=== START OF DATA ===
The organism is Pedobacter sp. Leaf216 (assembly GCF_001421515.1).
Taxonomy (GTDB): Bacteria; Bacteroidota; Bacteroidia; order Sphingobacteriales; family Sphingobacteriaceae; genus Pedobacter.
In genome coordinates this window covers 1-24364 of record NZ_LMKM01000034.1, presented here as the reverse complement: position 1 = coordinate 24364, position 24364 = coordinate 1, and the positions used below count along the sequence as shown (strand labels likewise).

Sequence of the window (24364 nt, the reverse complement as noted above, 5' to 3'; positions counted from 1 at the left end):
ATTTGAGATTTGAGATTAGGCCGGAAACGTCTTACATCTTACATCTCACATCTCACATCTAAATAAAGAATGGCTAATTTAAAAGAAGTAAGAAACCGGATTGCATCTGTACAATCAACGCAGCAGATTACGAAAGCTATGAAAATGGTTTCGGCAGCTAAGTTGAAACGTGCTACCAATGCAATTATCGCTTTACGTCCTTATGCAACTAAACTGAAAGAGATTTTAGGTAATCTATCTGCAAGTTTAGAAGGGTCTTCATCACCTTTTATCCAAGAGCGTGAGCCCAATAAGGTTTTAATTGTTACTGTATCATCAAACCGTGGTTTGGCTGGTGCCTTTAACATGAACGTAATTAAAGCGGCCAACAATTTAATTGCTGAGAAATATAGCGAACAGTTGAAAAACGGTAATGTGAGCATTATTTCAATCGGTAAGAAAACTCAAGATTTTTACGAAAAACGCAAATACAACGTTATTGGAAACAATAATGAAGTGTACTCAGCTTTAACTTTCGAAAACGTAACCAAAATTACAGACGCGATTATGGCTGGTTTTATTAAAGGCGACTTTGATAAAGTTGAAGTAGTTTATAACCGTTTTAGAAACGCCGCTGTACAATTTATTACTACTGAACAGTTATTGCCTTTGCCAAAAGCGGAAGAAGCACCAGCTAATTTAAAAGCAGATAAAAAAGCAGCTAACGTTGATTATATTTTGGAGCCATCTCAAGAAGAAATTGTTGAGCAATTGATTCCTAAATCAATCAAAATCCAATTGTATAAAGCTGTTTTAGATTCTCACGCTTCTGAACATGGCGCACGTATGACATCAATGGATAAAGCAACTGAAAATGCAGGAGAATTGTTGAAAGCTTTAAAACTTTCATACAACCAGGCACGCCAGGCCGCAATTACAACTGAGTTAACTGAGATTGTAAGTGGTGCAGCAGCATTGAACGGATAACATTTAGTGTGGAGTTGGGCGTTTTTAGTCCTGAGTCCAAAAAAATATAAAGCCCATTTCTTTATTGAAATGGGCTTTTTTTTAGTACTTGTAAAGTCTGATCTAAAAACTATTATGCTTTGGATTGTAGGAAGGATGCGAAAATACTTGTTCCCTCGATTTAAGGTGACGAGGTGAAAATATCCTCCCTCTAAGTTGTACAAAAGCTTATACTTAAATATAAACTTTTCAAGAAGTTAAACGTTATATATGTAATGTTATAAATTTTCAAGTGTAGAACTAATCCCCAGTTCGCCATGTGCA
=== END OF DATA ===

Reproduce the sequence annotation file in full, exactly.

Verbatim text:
The organism is Pedobacter sp. Leaf216 (assembly GCF_001421515.1).
Taxonomy (GTDB): Bacteria; Bacteroidota; Bacteroidia; order Sphingobacteriales; family Sphingobacteriaceae; genus Pedobacter.
In genome coordinates this window covers 1-24364 of record NZ_LMKM01000034.1, presented here as the reverse complement: position 1 = coordinate 24364, position 24364 = coordinate 1, and the positions used below count along the sequence as shown (strand labels likewise).

Sequence of the window (24364 nt, the reverse complement as noted above, 5' to 3'; positions counted from 1 at the left end):
ATTTGAGATTTGAGATTAGGCCGGAAACGTCTTACATCTTACATCTCACATCTCACATCTAAATAAAGAATGGCTAATTTAAAAGAAGTAAGAAACCGGATTGCATCTGTACAATCAACGCAGCAGATTACGAAAGCTATGAAAATGGTTTCGGCAGCTAAGTTGAAACGTGCTACCAATGCAATTATCGCTTTACGTCCTTATGCAACTAAACTGAAAGAGATTTTAGGTAATCTATCTGCAAGTTTAGAAGGGTCTTCATCACCTTTTATCCAAGAGCGTGAGCCCAATAAGGTTTTAATTGTTACTGTATCATCAAACCGTGGTTTGGCTGGTGCCTTTAACATGAACGTAATTAAAGCGGCCAACAATTTAATTGCTGAGAAATATAGCGAACAGTTGAAAAACGGTAATGTGAGCATTATTTCAATCGGTAAGAAAACTCAAGATTTTTACGAAAAACGCAAATACAACGTTATTGGAAACAATAATGAAGTGTACTCAGCTTTAACTTTCGAAAACGTAACCAAAATTACAGACGCGATTATGGCTGGTTTTATTAAAGGCGACTTTGATAAAGTTGAAGTAGTTTATAACCGTTTTAGAAACGCCGCTGTACAATTTATTACTACTGAACAGTTATTGCCTTTGCCAAAAGCGGAAGAAGCACCAGCTAATTTAAAAGCAGATAAAAAAGCAGCTAACGTTGATTATATTTTGGAGCCATCTCAAGAAGAAATTGTTGAGCAATTGATTCCTAAATCAATCAAAATCCAATTGTATAAAGCTGTTTTAGATTCTCACGCTTCTGAACATGGCGCACGTATGACATCAATGGATAAAGCAACTGAAAATGCAGGAGAATTGTTGAAAGCTTTAAAACTTTCATACAACCAGGCACGCCAGGCCGCAATTACAACTGAGTTAACTGAGATTGTAAGTGGTGCAGCAGCATTGAACGGATAACATTTAGTGTGGAGTTGGGCGTTTTTAGTCCTGAGTCCAAAAAAATATAAAGCCCATTTCTTTATTGAAATGGGCTTTTTTTTAGTACTTGTAAAGTCTGATCTAAAAACTATTATGCTTTGGATTGTAGGAAGGATGCGAAAATACTTGTTCCCTCGATTTAAGGTGACGAGGTGAAAATATCCTCCCTCTAAGTTGTACAAAAGCTTATACTTAAATATAAACTTTTCAAGAAGTTAAACGTTATATATGTAATGTTATAAATTTTCAAGTGTAGAACTAATCCCCAGTTCGCCATGTGCA